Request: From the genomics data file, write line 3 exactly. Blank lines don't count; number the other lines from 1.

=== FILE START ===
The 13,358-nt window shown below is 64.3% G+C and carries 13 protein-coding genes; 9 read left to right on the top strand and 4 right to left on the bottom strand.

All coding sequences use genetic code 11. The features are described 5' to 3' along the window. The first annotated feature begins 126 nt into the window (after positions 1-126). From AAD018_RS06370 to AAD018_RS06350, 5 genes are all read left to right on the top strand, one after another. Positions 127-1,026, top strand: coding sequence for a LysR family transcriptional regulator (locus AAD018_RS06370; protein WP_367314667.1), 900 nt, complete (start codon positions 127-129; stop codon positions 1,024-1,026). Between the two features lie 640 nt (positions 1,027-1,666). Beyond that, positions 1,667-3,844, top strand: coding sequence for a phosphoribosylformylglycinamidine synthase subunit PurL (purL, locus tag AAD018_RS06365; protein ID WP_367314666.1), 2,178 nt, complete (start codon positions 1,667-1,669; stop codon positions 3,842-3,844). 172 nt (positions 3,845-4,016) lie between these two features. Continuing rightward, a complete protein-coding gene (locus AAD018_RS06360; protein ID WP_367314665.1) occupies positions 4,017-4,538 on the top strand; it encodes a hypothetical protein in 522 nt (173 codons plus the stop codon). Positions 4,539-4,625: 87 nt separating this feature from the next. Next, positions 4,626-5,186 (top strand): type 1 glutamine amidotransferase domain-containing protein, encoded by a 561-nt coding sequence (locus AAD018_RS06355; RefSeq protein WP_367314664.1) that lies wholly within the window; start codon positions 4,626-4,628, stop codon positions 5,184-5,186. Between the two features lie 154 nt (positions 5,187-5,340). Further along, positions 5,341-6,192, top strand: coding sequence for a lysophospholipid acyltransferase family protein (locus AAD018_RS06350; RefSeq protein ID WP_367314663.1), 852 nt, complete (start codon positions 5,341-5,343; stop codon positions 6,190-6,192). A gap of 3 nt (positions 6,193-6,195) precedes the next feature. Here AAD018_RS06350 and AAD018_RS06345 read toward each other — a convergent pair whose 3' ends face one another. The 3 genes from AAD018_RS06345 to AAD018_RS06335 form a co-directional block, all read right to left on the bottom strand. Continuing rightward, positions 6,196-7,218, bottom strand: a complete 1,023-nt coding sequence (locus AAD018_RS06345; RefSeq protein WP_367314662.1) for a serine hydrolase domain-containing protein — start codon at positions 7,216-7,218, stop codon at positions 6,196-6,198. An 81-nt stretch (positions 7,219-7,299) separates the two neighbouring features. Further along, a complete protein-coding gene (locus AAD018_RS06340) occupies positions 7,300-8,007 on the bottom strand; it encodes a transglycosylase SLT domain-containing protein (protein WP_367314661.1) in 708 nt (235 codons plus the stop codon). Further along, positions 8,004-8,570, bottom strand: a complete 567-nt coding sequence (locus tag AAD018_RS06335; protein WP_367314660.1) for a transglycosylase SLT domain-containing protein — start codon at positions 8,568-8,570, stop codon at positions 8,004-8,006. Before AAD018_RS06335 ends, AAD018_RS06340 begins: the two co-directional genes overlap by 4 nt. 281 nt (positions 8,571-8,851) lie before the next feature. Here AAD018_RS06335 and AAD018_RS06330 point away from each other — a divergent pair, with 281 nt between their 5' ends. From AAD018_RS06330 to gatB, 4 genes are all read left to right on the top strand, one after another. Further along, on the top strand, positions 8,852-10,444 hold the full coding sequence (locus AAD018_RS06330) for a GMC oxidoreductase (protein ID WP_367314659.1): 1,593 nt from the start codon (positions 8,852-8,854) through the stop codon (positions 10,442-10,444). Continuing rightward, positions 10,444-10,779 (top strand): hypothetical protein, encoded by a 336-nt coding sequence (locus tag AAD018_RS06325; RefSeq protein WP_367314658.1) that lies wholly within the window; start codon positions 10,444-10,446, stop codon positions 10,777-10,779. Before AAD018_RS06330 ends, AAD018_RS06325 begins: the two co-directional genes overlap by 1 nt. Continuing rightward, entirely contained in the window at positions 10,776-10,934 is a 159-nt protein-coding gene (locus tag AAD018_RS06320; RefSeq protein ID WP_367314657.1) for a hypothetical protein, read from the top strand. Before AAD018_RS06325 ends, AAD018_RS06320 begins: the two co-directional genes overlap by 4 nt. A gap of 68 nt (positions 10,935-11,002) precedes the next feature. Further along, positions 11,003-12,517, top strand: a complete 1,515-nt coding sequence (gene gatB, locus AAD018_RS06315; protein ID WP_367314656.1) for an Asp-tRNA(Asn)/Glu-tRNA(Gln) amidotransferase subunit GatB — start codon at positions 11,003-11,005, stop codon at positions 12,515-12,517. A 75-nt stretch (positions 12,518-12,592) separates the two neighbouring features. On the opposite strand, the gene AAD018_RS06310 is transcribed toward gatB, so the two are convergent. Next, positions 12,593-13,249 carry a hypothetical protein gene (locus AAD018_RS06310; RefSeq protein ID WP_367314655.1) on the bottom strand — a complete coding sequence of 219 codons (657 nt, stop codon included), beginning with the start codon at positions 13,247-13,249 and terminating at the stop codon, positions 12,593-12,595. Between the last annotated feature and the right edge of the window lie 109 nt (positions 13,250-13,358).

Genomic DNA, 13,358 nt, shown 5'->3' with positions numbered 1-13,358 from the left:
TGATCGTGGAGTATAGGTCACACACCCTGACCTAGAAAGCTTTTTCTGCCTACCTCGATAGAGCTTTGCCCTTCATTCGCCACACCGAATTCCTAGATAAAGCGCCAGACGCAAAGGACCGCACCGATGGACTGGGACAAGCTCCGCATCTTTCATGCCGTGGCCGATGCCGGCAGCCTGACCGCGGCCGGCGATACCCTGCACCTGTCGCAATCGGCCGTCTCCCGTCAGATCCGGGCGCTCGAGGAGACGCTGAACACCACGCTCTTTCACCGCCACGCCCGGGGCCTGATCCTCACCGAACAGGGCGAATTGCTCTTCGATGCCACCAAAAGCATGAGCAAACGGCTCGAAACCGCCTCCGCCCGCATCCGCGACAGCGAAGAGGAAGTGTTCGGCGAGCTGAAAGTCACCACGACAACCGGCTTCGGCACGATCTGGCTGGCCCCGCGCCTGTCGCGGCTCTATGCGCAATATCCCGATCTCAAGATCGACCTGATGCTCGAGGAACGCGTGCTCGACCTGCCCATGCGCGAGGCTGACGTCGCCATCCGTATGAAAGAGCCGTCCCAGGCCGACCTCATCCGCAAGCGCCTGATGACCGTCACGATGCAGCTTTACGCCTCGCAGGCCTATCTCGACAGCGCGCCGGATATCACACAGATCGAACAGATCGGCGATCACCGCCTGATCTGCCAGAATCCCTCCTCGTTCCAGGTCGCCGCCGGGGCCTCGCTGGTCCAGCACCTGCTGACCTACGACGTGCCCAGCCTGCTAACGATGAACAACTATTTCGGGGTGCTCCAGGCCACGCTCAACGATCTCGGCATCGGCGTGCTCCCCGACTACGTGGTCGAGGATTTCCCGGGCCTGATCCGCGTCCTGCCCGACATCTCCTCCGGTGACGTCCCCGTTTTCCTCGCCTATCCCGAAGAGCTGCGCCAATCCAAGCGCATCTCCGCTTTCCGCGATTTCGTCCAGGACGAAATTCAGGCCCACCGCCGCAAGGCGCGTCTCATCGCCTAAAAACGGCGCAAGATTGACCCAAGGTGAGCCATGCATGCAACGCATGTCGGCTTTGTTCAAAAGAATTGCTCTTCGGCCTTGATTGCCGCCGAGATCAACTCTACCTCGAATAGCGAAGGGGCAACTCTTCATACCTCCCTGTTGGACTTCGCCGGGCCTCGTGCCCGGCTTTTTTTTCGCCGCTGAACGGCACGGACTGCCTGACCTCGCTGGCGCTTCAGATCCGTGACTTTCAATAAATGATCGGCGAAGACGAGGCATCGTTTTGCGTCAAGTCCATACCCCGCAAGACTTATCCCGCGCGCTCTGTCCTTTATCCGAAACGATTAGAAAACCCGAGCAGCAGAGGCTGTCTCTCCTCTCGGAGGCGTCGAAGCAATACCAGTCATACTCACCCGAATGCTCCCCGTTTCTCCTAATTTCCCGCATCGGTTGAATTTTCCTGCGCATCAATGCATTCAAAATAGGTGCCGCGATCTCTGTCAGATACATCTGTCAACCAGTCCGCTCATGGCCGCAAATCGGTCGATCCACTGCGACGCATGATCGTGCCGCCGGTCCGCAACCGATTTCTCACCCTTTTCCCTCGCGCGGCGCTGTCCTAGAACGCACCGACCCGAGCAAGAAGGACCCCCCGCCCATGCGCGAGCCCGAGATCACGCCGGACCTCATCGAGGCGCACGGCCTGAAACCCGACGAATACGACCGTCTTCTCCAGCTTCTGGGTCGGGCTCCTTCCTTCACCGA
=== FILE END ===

Genomic DNA, 13,358 nt, shown 5'->3' with positions numbered 1-13,358 from the left: